Biking Around the Bay

On any given weekend, this happens:

Sushi from Sushi Tomi in Mountain View
Watermelon Dessert from Dessert Republic in San Mateo
Imitation Shark Fin Soup from Venus Cafe in Cupertino (SO GOOD!)

As a result, both my husband and I (ok, just me.  He's always been active.  What a show-off.) have made an increased effort to exercise regularly.  Our go-to is cycling.  It's such a relaxing way to get moving and see the beauty of the Bay Area.

Sometimes, if you're lucky, you'll spy some of the feral cats

Storks (?) along the trail 

And when we can't bike, we take a 3 mile stroll through the neighborhood.  I personally call it a hike given the long, steep hills (+900 ft per my Nike app), but then I get teased for being a wuss.

Have a great week!  It's almost time for Ramen Fest!!!

Sunday, July 13, 2014

DIY Gingham Circle Skirt

What seemed like ages ago, I pinned this gingham dress by Oscar de la Renta for a future sewing project and forgot about it.  It wasn't until I saw this pop up on Sarah Vickers' Instagram that I remembered that I already had the gingham fabric on hand.

DIY Gingham Circle Skirt

Difficulty: Easy

Time: ~1.5 hrs

  • 1 yard of 56-60" wide fabric (I had 1.5 yds of 45" and I had to carefully piece out the back to match up the gingham squares.  While this is doable, it adds complexity to a project that should be easy)
  • 9" invisible zipper
  • Optional interfacing (more info in this tutorial)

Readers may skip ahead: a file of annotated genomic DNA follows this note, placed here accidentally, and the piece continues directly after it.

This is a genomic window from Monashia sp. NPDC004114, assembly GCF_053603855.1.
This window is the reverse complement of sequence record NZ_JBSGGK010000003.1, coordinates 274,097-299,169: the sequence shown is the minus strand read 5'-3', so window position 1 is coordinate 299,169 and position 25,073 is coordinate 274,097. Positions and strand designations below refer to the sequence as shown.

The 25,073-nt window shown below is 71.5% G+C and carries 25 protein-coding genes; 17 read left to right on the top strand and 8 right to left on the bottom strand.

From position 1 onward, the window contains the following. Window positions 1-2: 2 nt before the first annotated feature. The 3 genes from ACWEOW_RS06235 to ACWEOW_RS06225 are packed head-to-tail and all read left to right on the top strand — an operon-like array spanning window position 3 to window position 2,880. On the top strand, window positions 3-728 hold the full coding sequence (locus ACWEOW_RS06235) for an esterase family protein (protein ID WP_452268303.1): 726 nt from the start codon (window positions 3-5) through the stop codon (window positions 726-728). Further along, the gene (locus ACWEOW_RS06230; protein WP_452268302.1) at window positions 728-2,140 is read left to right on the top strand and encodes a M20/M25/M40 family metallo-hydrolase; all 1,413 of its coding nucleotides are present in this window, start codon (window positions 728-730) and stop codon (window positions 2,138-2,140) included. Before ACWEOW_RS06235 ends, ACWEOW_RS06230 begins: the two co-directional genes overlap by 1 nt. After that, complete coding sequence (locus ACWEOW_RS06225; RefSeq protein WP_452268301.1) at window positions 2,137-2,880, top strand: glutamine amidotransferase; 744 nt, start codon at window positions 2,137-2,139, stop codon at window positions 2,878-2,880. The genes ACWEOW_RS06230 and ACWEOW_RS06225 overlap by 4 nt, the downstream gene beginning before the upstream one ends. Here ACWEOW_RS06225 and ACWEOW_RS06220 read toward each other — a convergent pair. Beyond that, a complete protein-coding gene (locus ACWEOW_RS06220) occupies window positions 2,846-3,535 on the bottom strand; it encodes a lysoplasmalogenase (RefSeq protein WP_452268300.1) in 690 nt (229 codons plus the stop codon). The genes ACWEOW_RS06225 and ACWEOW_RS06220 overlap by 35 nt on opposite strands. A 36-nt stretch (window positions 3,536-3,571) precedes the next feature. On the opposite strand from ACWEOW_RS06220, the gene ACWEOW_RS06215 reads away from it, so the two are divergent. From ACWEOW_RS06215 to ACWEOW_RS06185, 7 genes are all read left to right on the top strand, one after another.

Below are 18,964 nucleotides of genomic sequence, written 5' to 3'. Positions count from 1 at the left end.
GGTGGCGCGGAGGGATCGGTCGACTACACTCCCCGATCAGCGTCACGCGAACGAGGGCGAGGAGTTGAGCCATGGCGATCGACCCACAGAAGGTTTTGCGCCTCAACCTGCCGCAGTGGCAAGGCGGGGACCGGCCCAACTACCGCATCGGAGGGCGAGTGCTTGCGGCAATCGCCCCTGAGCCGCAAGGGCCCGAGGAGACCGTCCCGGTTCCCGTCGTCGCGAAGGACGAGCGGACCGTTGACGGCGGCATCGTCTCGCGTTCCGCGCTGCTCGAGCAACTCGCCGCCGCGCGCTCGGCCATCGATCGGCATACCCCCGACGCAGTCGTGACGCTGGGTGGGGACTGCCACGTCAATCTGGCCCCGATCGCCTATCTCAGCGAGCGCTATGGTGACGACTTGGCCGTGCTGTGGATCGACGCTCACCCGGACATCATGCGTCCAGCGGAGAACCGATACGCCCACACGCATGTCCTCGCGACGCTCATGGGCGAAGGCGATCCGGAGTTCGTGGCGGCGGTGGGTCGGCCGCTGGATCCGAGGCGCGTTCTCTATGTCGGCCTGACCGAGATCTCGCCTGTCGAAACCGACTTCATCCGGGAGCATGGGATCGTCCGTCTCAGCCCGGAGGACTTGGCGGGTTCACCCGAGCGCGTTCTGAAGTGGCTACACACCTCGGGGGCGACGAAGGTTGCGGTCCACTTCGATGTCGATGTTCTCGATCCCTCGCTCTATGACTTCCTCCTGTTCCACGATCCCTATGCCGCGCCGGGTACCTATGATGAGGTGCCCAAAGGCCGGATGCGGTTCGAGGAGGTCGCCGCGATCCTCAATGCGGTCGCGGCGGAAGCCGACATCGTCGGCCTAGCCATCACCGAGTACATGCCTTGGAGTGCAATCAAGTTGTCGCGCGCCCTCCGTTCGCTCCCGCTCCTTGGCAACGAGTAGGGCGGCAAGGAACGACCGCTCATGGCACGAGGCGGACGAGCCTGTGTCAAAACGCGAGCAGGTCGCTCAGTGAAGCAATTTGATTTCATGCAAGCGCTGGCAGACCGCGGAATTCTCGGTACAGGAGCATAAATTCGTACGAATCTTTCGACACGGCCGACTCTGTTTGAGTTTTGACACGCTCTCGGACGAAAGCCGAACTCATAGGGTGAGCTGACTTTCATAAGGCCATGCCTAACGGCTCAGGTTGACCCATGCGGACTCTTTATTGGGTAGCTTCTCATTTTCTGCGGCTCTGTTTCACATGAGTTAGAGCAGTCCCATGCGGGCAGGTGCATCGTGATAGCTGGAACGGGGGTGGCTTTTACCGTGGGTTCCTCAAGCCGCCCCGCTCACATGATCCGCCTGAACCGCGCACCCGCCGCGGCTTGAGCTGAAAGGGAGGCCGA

I used this great tutorial for the skirt, but added a waistband (tutorial here) and zipper (tutorial here) instead of elastic.  I love the drape of a circle skirt - uber feminine.

Hope everyone had a great weekend!

Thursday, July 10, 2014

SF Bay Eats: A Mango Treat & Filipino Fusion

We like to eat out.  A lot.  During the 4th of July weekend, we essentially bounced around from place to place trying different things and tried to stay "healthy" by cycling or hiking everyday.  We went to a chili cook-off, tried a new hand-pulled noodles place, filled up on some fried pickles, and discovered 2 new places in San Mateo.

First up, dessert :)

Super Mango Dessert w/ Green Tea Ice Cream @ Dessert Republic
A scoop of green tea ice cream (usually comes with mango ice cream, but I think the green tea / mango combination tastes better!) on top of a frozen mango concoction filled with fresh mango bits and aloe. Mango was perfectly ripe and the cool dessert was very refreshing for a hot, summer day.  Bonus, the green tea ice cream was very mild and creamy.  I've had other versions that impart a bit of bitterness instead.

Second, Filipino Fusion food at Attic:
Grilled Edamame 
Salty and smoky, this was a great little snack

Sesame Cucumbers